On March 27, 1987, the Honorable Robert J. Conway, President Judge of the 22nd Judicial District, was appointed to preside specially over this remanded matter.*fn1 Eventually,

[ 383 Pa. Super. Page 26]

    on August 3, 1988, Judge Conway filed an opinion which stated:

[T]his Court did not begin presiding over the above-captioned matter until March 27th, 1987. It was President Judge Harold A. Thomson, Jr., who issued the July 15th, 1986 Order. Because of that fact, this court cannot provide the Superior Court with any further insight into the above-captioned matter than has already been given herein.

Further, this Court has been unable to locate, at the Pike County Prothonotary's office, notes of testimony from the June 25th, 1986 hearing, or the report of Dr. Gardner, mentioned in the July 15th Order. For these above reasons, this Court is unable to present the Superior Court with a comprehensive analysis of reasons in support of the Court's Order of July 15th, 1986.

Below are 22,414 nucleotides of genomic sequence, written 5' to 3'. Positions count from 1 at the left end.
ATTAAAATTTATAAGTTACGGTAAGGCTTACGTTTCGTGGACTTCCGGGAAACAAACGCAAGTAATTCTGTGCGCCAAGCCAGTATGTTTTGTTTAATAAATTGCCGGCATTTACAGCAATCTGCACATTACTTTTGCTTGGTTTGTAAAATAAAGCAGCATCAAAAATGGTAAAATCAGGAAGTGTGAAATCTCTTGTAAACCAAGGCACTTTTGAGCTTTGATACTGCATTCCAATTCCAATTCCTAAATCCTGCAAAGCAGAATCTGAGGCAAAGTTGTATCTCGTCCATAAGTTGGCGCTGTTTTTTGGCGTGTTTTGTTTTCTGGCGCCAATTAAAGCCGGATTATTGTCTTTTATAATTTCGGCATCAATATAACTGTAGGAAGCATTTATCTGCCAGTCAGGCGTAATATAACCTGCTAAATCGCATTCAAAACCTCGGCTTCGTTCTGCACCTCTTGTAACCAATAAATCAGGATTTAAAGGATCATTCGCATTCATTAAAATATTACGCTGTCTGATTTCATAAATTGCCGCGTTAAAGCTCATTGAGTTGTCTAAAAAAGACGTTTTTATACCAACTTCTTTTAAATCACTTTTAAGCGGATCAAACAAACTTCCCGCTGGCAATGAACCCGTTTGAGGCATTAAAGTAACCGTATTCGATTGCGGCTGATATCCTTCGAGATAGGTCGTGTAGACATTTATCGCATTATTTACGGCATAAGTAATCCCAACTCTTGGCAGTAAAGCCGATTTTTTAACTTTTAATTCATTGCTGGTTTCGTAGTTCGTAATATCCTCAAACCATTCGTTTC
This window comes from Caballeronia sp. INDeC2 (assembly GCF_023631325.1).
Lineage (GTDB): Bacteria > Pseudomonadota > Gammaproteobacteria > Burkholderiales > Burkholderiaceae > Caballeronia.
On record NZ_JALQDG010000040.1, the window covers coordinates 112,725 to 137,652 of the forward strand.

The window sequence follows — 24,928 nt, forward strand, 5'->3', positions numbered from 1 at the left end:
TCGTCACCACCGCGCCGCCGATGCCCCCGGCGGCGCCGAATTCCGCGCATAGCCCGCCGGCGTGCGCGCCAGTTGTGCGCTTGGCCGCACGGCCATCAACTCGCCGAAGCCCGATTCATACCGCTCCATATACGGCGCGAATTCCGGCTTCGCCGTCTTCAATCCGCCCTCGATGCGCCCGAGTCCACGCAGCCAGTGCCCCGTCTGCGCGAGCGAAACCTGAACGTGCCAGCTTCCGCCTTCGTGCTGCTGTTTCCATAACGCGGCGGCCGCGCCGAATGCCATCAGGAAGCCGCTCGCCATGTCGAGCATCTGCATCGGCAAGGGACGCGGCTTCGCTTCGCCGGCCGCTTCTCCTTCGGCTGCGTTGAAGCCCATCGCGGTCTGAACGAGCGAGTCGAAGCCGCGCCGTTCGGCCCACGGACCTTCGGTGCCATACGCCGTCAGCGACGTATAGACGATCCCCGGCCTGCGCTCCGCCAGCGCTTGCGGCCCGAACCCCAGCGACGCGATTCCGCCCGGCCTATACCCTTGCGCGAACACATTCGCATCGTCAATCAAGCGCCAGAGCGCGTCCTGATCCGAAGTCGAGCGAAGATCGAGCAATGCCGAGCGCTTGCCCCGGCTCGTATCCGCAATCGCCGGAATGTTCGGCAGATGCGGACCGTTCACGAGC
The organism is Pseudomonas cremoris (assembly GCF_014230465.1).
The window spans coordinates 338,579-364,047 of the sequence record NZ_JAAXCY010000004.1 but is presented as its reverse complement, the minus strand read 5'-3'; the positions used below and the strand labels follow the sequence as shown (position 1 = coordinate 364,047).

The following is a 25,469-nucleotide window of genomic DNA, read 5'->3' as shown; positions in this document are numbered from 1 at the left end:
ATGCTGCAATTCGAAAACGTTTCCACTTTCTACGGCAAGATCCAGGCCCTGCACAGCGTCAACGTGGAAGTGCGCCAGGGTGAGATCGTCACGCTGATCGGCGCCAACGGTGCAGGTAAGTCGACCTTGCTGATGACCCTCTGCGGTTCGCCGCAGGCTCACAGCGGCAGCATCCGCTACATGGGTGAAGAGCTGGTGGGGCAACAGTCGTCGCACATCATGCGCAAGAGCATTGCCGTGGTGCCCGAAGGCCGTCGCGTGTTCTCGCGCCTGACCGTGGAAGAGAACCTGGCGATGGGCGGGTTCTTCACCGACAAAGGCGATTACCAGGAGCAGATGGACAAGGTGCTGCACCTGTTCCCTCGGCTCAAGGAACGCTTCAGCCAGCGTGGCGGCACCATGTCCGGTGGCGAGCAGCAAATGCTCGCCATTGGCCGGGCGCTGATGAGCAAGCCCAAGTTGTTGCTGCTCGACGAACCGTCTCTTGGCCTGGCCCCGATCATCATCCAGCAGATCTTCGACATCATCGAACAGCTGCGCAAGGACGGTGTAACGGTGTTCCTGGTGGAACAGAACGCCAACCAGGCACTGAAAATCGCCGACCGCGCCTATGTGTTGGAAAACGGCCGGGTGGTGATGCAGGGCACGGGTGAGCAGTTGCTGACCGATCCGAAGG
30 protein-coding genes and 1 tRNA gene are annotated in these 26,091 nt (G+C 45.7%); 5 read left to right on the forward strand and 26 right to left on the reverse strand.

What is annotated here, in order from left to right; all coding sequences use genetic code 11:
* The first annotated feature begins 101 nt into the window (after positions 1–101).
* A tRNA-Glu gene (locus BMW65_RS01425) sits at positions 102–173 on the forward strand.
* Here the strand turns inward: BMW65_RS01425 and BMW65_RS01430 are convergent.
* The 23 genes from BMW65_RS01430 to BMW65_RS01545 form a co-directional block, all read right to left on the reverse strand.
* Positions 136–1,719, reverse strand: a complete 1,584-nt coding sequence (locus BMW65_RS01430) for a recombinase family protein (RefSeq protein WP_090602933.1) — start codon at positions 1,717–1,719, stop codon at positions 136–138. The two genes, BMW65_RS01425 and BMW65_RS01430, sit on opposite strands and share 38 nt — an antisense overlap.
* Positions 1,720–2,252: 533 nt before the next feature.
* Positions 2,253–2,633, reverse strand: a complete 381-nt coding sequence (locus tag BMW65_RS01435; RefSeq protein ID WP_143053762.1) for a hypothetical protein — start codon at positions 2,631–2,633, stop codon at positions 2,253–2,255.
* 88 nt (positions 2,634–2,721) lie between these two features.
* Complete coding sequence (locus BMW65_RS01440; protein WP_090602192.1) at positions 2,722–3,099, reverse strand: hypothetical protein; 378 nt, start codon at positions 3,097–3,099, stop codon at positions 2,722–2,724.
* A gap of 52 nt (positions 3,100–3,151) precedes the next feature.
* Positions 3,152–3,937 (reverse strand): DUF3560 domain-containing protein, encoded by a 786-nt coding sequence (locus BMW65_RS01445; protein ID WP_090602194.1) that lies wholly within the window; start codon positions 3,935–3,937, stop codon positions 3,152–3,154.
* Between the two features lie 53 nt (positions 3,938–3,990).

Finally, this Court suggests that the issue of whether the trial court abused its discretion by continuing placement of the minor child in the physical custody of her father beyond the completion of the school year is now moot. The reason being, Jennifer since November 4th, 1987, has been in the legal custody of the Court with physical custody in Northern Tier Diagnostic Center.

Judge Conway went on to note that "this Court [has] recused itself and Senior Judge Donald O'Malley was appointed to handle further proceedings."*fn2